Go Retro With a 70s Inspired Illustrator CS3 Tutorial
Okay, I admit it. I’m a retro fan. In fact, I caught myself watching I Love the 70s on VH1 just recently and was inspired yet again. So this time around, let’s launch Illustrator and take our own trip back in time. Groovy!
1 [FIND THE RIGHT FONT]
First, we have to start with the right font. For that we’ll turn to one of my favorite sites: www.DaFont.com. Once on the site, enter the word “groove” in the Search field, and click the Search button. When the Groove Machine font shows up, click the download button to the right. Notice you can download both Mac and PC versions.
2 [LOAD THE FONT]
Next, you need to install the font into your system. To do this you can either simply double-click the icon for each font and follow the onscreen instructions (PC: Right-click and choose Install), or if you use a font management tool, go through the normal steps to activate the font.
3 [SET TYPE; CREATE OUTLINES]
If Illustrator is already open, quit and restart it to load the new font. Otherwise, go ahead and launch Illustrator. Select the Type tool (T), click on the artboard, and type “GOIN’ RETRO.” With the type selected, go to the Font pop-up menu in the Control panel and look for the SF Groove Machine Extended font. Set the Font Size to about 150 pt and set the Fill to black. Switch to the Selection tool (V), go under the Type menu, and choose Create Outlines. Ungroup the text (Shift-Command-G [PC: Shift-Ctrl-G]) and reposition as you see here. Then regroup by selecting all the objects and pressing Command-G (PC: Ctrl-G).
4 [DUPLICATE; STROKE ORIGINAL]
Press Command-C (PC: Ctrl-C) then Command-V (PC: Ctrl-V) to create a duplicate of the type. Move the duplicate off to the side for now. Select the original type and set a really thick 30-point black stroke.
5 [EXPAND STROKE; COMBINE SHAPES]
Go under the Object menu and choose Expand. Make sure that Stroke is the only thing checked in the Expand dialog and click OK. This will turn that thick stroke into a regular shape. You can see the original shape of the text as well. We need to combine the text and the expanded stroke into one shape, so go under the Window menu and choose Pathfinder. With all the objects selected (excluding the duplicate object, of course) Option-Click (PC: Alt-Click) the Add to Shape icon in the Shape Modes section of the Pathfinder panel.
6 [ALIGN SHAPES]
With the Select tool, select both the shape you just created and the duplicate text that you created in Step 4. In the Control panel, click the Horizontal Align Center icon and then the Vertical Align Center icon to center the duplicate in front of the larger, original shape.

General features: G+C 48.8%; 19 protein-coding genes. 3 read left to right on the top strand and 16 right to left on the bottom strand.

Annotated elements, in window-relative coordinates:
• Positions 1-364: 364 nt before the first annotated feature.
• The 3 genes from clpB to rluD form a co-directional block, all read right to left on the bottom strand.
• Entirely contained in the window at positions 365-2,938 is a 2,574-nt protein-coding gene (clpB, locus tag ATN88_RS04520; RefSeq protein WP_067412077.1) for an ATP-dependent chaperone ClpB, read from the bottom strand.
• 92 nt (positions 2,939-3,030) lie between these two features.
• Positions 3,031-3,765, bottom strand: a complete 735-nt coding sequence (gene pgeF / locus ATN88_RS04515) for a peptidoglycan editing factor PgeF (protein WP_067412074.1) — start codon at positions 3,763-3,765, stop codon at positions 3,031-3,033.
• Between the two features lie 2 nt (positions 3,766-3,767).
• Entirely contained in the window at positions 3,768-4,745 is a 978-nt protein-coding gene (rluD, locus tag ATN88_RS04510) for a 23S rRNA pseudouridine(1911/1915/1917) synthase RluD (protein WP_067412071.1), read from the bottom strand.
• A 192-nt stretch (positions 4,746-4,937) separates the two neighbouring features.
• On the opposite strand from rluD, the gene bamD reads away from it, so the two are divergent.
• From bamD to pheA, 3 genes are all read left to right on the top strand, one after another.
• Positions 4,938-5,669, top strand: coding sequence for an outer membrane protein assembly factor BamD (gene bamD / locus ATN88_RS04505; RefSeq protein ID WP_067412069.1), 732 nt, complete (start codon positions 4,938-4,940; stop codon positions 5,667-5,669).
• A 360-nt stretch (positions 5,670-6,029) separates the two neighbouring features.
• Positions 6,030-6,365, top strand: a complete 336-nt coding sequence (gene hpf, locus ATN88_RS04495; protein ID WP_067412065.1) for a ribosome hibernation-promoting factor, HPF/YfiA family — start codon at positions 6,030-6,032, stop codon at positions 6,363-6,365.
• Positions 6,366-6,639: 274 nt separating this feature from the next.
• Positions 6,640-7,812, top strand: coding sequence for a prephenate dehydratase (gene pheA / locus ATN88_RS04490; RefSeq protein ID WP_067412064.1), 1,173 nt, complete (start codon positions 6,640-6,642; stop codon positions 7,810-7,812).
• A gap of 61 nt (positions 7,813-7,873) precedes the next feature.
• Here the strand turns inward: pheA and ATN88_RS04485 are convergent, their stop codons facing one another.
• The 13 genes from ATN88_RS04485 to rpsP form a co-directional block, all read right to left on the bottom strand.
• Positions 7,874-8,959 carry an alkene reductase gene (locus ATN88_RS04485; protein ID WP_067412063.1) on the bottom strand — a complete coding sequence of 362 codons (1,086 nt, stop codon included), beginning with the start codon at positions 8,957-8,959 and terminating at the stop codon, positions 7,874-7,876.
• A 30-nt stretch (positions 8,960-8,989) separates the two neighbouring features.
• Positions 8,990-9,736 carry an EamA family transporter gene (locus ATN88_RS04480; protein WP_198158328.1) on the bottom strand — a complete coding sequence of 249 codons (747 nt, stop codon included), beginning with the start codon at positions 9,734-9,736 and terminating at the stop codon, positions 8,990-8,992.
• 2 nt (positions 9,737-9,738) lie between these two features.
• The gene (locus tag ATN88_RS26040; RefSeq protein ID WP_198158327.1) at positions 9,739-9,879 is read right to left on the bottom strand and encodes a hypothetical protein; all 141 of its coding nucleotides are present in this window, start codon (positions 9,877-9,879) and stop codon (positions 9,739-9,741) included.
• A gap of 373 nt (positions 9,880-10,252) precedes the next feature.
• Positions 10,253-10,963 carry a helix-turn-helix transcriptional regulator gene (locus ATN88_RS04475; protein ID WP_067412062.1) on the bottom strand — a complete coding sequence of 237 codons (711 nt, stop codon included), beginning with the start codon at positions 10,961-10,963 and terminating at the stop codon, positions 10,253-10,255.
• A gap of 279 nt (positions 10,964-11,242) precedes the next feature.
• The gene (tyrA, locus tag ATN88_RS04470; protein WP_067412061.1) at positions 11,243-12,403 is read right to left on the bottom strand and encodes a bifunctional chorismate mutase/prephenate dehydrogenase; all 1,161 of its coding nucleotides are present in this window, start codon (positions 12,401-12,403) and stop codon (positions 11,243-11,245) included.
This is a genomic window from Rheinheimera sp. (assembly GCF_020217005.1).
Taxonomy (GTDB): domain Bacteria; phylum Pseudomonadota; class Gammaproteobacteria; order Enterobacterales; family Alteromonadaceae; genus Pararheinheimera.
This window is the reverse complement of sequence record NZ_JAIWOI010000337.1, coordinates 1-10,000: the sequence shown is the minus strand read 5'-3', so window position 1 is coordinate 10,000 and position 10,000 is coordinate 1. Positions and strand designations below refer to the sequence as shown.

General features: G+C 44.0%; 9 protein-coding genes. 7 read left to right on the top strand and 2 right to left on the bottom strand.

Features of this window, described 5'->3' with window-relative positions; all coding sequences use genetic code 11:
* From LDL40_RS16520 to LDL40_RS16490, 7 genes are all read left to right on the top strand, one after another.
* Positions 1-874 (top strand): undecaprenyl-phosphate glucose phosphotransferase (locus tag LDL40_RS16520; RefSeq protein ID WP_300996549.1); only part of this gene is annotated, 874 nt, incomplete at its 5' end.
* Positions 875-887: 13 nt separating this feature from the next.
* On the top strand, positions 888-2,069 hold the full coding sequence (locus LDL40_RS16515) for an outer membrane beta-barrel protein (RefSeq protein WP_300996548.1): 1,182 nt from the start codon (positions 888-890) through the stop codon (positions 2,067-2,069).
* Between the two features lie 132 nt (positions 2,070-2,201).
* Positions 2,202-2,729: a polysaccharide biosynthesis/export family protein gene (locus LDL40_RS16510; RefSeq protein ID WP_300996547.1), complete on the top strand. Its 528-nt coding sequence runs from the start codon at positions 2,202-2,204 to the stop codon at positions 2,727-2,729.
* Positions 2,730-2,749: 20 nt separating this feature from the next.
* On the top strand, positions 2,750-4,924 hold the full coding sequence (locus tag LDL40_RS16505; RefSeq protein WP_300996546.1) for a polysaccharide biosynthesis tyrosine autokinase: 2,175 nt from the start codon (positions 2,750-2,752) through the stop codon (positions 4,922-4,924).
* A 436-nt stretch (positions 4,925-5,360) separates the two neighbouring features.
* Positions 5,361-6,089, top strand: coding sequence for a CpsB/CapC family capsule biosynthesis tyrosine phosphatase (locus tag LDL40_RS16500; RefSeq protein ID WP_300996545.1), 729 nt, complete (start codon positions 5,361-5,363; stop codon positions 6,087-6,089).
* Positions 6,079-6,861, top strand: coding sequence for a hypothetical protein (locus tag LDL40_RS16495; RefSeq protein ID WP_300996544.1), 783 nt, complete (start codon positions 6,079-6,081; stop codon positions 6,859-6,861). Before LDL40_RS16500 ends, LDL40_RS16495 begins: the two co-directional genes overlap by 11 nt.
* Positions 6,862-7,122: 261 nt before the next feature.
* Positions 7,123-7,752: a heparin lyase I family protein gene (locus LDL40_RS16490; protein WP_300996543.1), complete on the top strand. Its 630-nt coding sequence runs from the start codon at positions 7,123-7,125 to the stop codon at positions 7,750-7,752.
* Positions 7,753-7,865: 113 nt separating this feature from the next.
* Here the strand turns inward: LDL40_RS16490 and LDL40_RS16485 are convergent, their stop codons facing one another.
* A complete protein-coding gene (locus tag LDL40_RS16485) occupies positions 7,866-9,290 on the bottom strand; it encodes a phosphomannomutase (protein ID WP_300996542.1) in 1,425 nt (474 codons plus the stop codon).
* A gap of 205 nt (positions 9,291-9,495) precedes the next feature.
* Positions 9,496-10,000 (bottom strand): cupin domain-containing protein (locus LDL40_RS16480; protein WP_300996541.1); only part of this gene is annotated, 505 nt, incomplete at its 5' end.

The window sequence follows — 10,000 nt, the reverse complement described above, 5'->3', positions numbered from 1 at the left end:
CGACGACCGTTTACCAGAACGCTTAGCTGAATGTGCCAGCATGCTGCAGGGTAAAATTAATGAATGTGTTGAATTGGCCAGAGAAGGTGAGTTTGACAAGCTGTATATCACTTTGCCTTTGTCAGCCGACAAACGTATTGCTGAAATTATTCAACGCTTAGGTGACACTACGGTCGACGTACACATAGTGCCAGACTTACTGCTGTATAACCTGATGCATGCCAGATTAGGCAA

7 [USE KULER TO CHOOSE COLORS]
Now that we have our shape, we need color. For this, we’re going to use the built-in Kuler feed. Go under the Window menu, to Adobe Labs, and choose Kuler. Click the Accept button in the resulting dialog and the Kuler panel will appear. We’re looking for retro colors, so enter “70s” in the Search field. You’ll see a number of seventies-style color schemes. Simply choose one (we chose 70s Purple) and click the Add to Swatches icon at the bottom of the Kuler panel. This will put that set of swatches in your Swatches panel.
8 [EXPERIMENT WITH COLOR]
This is where you can get a little creative with the color. You can either use the same color scheme shown here or experiment with your own combinations. To apply a color, simply select either the duplicate text in the front or the larger shape in back and click on one of the new swatches in your Swatches panel (make sure that you’re applying it to the Fill and not the Stroke). For the background shape, we also added a new 10-point stroke set to a bright pink.
9 [DUPLICATE AND SCALE BACKGROUND SHAPE]
Now select the background shape and copy-and-paste a duplicate like you did in Step 4. Double-click the Scale tool (S) in the Toolbox and set the Scale in the Uniform section to 25%. Make sure that the Scale Strokes & Effects option is checked on, and click OK.
10 [POSITION DUPLICATE; SEND TO BACK]
Position this shape in the upper right above the original shape. We’re going to apply a blend, and we want the blend to appear behind the original shape, so go under the Object menu, to Arrange, and choose Send to Back.
11 [APPLY 20-STEP BLEND]
To apply a blend, first select both the original background shape along with the smaller duplicate. Double-click the Blend tool (W) in the Toolbox. Select Specified Steps from the Spacing pop-up menu and set the number of steps to 20. Click OK. Then press Option-Command-B (PC:Alt-Ctrl-B) to apply the blend.
12 [ROTATE SMALL DUPLICATE SHAPE]
One last thing: Grab the Direct Selection tool (the white arrow tool) and select just the small shape. Double-click the Rotate tool in the Toolbox to bring up the Rotate dialog. Enter –90˚ for the Angle and click OK. There you have it. Oh, we also added a groovy disco girl for a final touch using the same Fill and Stroke as the background shape. Groovy!